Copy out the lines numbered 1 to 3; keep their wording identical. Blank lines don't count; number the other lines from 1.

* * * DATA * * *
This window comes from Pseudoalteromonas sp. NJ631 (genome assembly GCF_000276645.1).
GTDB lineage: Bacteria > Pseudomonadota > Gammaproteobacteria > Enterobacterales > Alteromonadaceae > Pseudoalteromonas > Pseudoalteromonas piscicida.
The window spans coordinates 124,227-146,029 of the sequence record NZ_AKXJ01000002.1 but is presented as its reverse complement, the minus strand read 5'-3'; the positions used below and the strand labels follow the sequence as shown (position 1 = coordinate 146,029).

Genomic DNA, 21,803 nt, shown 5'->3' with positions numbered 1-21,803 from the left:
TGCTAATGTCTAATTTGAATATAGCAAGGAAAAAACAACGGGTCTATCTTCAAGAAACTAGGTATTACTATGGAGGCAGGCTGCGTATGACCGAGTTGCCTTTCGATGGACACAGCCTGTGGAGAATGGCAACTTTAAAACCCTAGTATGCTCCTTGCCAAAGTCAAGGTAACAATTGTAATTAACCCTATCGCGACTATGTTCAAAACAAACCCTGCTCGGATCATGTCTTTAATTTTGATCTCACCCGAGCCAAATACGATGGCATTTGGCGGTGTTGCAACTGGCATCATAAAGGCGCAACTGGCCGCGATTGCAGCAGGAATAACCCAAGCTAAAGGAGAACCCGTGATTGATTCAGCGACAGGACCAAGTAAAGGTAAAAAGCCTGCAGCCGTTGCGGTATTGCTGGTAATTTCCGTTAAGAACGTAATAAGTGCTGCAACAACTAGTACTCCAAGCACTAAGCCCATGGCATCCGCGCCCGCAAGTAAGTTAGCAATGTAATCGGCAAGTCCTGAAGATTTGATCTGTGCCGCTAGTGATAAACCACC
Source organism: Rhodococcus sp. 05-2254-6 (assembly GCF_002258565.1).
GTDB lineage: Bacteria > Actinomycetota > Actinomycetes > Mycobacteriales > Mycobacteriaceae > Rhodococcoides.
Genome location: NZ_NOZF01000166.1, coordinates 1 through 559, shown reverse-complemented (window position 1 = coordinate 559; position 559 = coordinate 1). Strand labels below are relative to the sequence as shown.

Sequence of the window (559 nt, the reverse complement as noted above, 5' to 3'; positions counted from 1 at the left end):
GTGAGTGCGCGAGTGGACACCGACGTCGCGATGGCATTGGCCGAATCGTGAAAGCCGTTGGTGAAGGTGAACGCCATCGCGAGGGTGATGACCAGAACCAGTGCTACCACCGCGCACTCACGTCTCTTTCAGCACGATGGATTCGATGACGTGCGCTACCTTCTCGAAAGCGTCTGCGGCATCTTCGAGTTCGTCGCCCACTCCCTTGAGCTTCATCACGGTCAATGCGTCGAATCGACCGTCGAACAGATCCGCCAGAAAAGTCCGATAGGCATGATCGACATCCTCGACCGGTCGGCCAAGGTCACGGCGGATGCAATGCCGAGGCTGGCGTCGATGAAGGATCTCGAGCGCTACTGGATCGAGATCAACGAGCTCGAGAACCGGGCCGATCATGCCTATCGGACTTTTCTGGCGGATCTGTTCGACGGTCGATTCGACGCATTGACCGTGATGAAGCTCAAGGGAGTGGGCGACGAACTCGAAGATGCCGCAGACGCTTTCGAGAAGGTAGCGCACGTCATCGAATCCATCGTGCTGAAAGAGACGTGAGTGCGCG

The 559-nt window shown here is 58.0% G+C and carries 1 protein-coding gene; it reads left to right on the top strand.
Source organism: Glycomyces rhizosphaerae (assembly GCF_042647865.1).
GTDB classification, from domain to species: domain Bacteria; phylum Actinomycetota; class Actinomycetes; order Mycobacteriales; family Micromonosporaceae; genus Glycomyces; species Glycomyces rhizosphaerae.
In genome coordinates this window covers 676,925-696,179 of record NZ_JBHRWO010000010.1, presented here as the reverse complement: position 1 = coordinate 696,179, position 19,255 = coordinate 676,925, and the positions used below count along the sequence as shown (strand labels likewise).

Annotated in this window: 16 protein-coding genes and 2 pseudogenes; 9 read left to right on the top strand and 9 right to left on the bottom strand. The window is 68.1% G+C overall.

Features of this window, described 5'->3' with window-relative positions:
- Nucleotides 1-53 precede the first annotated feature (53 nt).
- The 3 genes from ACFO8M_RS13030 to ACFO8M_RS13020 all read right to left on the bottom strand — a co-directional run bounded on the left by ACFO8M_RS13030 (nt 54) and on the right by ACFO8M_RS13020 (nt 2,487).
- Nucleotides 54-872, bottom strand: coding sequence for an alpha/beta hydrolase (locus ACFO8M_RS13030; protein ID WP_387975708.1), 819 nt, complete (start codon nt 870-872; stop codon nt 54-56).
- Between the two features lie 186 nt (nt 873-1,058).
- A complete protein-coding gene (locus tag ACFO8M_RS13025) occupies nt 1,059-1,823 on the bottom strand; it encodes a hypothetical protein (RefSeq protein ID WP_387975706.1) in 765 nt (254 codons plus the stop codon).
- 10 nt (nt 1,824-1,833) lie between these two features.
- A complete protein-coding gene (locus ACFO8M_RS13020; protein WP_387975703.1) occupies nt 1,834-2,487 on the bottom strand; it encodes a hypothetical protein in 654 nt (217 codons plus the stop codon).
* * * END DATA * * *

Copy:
This window comes from Pseudoalteromonas sp. NJ631 (genome assembly GCF_000276645.1).
GTDB lineage: Bacteria > Pseudomonadota > Gammaproteobacteria > Enterobacterales > Alteromonadaceae > Pseudoalteromonas > Pseudoalteromonas piscicida.
The window spans coordinates 124,227-146,029 of the sequence record NZ_AKXJ01000002.1 but is presented as its reverse complement, the minus strand read 5'-3'; the positions used below and the strand labels follow the sequence as shown (position 1 = coordinate 146,029).